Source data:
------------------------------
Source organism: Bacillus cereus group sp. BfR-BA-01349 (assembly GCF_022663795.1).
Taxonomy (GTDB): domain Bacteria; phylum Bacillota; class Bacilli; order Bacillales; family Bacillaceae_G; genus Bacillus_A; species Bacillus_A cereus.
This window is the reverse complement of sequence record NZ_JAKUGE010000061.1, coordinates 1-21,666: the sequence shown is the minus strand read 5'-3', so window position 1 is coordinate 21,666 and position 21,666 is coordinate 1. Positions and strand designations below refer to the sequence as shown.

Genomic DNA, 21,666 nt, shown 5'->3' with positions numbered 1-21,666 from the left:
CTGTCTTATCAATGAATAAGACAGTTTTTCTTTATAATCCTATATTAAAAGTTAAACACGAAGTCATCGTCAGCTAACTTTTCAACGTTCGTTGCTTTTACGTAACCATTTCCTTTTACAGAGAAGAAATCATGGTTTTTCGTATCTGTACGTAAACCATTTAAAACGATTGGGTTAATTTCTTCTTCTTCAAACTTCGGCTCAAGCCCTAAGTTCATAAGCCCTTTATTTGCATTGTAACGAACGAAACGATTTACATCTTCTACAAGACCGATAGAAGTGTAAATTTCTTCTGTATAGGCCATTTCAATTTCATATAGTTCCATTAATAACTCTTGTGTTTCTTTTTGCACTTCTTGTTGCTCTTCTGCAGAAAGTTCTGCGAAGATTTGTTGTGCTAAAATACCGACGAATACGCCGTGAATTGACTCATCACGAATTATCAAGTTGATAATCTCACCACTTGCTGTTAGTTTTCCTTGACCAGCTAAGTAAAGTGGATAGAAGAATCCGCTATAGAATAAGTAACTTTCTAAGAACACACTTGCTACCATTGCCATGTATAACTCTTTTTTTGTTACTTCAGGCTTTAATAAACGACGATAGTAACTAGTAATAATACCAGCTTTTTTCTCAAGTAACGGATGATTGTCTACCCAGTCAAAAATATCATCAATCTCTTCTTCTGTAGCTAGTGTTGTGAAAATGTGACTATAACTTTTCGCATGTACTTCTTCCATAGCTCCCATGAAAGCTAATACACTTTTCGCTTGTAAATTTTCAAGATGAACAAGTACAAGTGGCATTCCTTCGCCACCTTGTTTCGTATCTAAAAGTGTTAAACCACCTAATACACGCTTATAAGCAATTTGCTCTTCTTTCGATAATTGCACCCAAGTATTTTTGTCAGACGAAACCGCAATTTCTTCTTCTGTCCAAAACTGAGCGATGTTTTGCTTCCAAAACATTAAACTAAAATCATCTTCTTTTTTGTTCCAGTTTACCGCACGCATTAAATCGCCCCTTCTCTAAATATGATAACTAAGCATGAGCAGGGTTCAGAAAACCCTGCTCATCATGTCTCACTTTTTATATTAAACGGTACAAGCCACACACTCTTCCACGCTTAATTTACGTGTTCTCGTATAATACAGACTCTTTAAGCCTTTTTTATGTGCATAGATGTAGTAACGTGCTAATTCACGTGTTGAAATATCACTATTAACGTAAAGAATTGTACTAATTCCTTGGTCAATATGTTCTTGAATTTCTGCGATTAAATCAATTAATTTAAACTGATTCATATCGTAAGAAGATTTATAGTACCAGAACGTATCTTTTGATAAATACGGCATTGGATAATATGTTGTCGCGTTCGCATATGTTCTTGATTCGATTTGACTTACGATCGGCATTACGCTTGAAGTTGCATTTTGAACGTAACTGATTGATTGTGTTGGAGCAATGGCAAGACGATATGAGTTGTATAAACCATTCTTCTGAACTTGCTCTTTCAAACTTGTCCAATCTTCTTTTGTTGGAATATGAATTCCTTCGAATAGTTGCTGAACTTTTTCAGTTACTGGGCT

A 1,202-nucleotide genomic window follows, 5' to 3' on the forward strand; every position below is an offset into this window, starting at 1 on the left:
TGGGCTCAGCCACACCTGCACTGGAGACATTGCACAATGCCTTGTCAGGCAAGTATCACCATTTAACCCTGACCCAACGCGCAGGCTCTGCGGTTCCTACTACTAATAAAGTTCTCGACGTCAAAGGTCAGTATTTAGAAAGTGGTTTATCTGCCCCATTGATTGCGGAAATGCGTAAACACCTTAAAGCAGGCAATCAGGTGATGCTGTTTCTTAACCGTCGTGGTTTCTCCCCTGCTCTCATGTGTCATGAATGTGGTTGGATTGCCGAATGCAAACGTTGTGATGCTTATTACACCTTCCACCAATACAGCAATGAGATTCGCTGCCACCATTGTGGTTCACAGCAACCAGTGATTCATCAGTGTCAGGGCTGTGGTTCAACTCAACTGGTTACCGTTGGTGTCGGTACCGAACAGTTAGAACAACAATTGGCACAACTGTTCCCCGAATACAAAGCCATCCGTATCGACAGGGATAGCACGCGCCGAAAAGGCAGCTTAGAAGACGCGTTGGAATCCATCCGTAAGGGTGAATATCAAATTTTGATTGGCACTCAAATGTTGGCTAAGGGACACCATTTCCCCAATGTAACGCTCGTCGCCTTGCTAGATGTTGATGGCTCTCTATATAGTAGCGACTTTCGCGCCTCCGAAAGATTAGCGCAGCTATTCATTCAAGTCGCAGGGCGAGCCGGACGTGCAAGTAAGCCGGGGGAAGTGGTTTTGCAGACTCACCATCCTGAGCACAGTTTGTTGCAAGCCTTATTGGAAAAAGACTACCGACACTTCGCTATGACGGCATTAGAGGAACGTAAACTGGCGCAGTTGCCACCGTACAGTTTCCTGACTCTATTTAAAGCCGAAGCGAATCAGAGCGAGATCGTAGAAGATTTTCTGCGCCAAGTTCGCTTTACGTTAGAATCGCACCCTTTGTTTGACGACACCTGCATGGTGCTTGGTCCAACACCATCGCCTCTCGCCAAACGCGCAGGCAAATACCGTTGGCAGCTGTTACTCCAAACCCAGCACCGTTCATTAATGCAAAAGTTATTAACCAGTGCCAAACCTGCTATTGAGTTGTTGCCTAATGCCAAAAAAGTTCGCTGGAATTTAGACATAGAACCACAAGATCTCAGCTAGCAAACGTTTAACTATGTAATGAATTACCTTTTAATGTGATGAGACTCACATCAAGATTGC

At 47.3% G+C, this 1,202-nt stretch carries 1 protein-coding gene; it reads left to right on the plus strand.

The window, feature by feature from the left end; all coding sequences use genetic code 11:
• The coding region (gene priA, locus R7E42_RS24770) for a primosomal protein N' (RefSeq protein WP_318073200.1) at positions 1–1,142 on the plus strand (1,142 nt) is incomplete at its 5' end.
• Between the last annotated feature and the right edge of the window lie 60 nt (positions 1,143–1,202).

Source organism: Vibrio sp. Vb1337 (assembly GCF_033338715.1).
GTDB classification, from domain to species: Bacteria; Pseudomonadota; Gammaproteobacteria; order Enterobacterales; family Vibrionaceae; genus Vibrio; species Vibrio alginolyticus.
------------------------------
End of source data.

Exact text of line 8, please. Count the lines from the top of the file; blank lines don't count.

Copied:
At 47.3% G+C, this 1,202-nt stretch carries 1 protein-coding gene; it reads left to right on the plus strand.